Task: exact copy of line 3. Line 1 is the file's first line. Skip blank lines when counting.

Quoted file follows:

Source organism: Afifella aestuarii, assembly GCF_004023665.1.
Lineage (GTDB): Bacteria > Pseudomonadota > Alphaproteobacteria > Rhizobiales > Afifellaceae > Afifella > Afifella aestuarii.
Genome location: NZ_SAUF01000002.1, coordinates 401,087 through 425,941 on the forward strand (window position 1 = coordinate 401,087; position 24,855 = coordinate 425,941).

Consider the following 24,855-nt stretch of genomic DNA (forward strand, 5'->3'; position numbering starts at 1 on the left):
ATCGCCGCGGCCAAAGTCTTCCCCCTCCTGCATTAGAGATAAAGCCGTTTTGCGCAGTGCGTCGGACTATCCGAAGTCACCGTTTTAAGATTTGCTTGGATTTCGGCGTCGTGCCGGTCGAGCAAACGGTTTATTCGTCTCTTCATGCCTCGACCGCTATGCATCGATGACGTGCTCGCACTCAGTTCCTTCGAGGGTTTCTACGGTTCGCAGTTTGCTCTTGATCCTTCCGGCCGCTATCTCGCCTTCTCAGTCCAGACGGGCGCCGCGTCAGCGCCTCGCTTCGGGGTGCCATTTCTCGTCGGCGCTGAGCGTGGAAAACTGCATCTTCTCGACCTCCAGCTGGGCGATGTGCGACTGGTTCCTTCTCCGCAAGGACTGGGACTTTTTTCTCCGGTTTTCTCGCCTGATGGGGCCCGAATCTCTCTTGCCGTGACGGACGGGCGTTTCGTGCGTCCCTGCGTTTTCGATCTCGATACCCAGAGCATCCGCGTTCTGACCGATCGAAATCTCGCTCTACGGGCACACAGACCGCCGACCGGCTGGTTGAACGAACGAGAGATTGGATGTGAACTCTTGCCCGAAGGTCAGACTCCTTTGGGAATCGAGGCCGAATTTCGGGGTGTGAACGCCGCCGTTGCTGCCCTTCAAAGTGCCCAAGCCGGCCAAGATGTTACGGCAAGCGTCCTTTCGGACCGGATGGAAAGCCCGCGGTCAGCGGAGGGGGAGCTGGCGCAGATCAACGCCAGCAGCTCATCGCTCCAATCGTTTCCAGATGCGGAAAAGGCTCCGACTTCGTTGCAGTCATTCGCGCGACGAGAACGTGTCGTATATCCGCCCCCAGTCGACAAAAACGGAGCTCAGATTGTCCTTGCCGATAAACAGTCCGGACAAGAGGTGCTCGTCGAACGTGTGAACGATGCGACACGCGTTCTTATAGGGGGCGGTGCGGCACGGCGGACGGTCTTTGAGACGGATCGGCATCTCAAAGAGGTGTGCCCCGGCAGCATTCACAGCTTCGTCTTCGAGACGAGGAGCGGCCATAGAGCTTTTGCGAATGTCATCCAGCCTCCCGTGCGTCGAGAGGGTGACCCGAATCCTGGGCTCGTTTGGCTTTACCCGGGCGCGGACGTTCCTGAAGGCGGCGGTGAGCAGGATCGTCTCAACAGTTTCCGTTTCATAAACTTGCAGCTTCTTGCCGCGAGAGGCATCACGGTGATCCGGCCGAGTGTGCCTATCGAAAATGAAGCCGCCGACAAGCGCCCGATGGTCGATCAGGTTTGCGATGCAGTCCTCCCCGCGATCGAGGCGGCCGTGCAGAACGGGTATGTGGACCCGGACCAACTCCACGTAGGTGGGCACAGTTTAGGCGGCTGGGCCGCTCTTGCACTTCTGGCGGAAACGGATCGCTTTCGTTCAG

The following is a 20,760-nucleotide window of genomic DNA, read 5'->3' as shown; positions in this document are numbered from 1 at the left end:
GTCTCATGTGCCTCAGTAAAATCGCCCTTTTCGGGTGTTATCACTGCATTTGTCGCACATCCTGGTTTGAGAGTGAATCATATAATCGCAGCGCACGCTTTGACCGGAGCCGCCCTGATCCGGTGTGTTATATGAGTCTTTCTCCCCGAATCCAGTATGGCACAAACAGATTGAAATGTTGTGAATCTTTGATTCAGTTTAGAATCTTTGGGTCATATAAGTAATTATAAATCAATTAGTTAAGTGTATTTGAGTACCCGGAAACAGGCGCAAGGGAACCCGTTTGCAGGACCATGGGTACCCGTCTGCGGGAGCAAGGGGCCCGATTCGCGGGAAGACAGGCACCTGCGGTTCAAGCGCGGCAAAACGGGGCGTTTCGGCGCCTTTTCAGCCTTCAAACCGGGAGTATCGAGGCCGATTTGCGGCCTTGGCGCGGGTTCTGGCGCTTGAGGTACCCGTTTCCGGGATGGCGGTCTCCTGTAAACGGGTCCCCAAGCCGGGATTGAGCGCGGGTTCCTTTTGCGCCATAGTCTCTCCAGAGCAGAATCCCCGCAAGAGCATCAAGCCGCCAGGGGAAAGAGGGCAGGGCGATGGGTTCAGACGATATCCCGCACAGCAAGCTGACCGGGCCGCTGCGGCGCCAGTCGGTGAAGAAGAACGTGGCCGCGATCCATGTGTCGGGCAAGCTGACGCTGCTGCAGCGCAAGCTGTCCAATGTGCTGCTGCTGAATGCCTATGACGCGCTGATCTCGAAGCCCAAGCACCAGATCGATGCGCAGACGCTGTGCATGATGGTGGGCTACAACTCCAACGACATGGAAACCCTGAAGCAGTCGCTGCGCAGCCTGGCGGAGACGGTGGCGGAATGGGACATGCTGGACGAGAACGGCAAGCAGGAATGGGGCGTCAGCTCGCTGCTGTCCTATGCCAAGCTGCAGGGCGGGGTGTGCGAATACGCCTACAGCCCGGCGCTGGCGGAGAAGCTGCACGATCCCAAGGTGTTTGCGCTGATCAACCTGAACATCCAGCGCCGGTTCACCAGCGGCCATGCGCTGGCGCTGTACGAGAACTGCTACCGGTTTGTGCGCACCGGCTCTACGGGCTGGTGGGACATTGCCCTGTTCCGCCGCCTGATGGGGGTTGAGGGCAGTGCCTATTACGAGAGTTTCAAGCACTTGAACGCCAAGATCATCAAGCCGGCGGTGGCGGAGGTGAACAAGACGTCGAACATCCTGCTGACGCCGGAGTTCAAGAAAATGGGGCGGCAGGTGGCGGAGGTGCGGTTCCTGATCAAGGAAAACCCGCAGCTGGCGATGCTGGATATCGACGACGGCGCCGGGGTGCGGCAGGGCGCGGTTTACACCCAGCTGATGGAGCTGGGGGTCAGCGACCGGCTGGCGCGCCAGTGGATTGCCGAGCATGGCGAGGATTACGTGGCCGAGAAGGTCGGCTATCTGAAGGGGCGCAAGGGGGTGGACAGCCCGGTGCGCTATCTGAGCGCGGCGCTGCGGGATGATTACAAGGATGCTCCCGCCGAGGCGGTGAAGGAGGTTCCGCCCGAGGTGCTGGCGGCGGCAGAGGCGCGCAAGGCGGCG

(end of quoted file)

Genome location: NZ_SAUF01000002.1, coordinates 401,087 through 425,941 on the forward strand (window position 1 = coordinate 401,087; position 24,855 = coordinate 425,941).